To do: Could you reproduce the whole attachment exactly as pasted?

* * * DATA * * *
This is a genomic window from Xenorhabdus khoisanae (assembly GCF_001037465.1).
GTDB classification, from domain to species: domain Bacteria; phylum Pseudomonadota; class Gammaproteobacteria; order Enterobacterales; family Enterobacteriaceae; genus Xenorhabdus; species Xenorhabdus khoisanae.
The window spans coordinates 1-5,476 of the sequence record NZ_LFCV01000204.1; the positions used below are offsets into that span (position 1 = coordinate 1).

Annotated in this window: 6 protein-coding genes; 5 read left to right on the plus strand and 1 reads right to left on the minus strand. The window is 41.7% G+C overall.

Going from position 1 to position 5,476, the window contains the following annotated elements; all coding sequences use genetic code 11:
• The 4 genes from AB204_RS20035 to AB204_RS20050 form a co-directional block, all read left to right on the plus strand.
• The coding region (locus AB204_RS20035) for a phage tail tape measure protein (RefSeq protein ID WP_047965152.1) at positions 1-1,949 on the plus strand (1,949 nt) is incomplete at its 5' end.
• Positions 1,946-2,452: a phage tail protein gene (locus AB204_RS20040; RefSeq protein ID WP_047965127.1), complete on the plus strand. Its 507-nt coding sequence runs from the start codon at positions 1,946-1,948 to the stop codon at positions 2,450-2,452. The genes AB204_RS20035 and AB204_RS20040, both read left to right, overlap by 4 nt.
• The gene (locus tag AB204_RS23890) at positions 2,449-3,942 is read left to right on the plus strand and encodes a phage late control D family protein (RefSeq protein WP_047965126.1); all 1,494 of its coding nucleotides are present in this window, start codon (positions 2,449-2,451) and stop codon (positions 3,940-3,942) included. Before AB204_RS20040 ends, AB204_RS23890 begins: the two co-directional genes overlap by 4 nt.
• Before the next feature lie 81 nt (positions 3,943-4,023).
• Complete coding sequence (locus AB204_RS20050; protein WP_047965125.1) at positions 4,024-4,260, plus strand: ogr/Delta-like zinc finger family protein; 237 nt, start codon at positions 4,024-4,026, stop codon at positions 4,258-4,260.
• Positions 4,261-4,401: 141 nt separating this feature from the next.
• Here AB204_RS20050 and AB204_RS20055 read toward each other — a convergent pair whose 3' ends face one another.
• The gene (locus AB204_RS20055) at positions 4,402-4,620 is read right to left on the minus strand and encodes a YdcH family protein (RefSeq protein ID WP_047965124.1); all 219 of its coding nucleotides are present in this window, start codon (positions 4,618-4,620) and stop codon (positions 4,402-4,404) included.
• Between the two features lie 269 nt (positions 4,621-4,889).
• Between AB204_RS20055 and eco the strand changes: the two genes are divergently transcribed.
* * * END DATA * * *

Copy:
This is a genomic window from Xenorhabdus khoisanae (assembly GCF_001037465.1).
GTDB classification, from domain to species: domain Bacteria; phylum Pseudomonadota; class Gammaproteobacteria; order Enterobacterales; family Enterobacteriaceae; genus Xenorhabdus; species Xenorhabdus khoisanae.
The window spans coordinates 1-5,476 of the sequence record NZ_LFCV01000204.1; the positions used below are offsets into that span (position 1 = coordinate 1).

Annotated in this window: 6 protein-coding genes; 5 read left to right on the plus strand and 1 reads right to left on the minus strand. The window is 41.7% G+C overall.

Going from position 1 to position 5,476, the window contains the following annotated elements; all coding sequences use genetic code 11:
• The 4 genes from AB204_RS20035 to AB204_RS20050 form a co-directional block, all read left to right on the plus strand.
• The coding region (locus AB204_RS20035) for a phage tail tape measure protein (RefSeq protein ID WP_047965152.1) at positions 1-1,949 on the plus strand (1,949 nt) is incomplete at its 5' end.
• Positions 1,946-2,452: a phage tail protein gene (locus AB204_RS20040; RefSeq protein ID WP_047965127.1), complete on the plus strand. Its 507-nt coding sequence runs from the start codon at positions 1,946-1,948 to the stop codon at positions 2,450-2,452. The genes AB204_RS20035 and AB204_RS20040, both read left to right, overlap by 4 nt.
• The gene (locus tag AB204_RS23890) at positions 2,449-3,942 is read left to right on the plus strand and encodes a phage late control D family protein (RefSeq protein WP_047965126.1); all 1,494 of its coding nucleotides are present in this window, start codon (positions 2,449-2,451) and stop codon (positions 3,940-3,942) included. Before AB204_RS20040 ends, AB204_RS23890 begins: the two co-directional genes overlap by 4 nt.
• Before the next feature lie 81 nt (positions 3,943-4,023).
• Complete coding sequence (locus AB204_RS20050; protein WP_047965125.1) at positions 4,024-4,260, plus strand: ogr/Delta-like zinc finger family protein; 237 nt, start codon at positions 4,024-4,026, stop codon at positions 4,258-4,260.
• Positions 4,261-4,401: 141 nt separating this feature from the next.
• Here AB204_RS20050 and AB204_RS20055 read toward each other — a convergent pair whose 3' ends face one another.
• The gene (locus AB204_RS20055) at positions 4,402-4,620 is read right to left on the minus strand and encodes a YdcH family protein (RefSeq protein ID WP_047965124.1); all 219 of its coding nucleotides are present in this window, start codon (positions 4,618-4,620) and stop codon (positions 4,402-4,404) included.
• Between the two features lie 269 nt (positions 4,621-4,889).
• Between AB204_RS20055 and eco the strand changes: the two genes are divergently transcribed.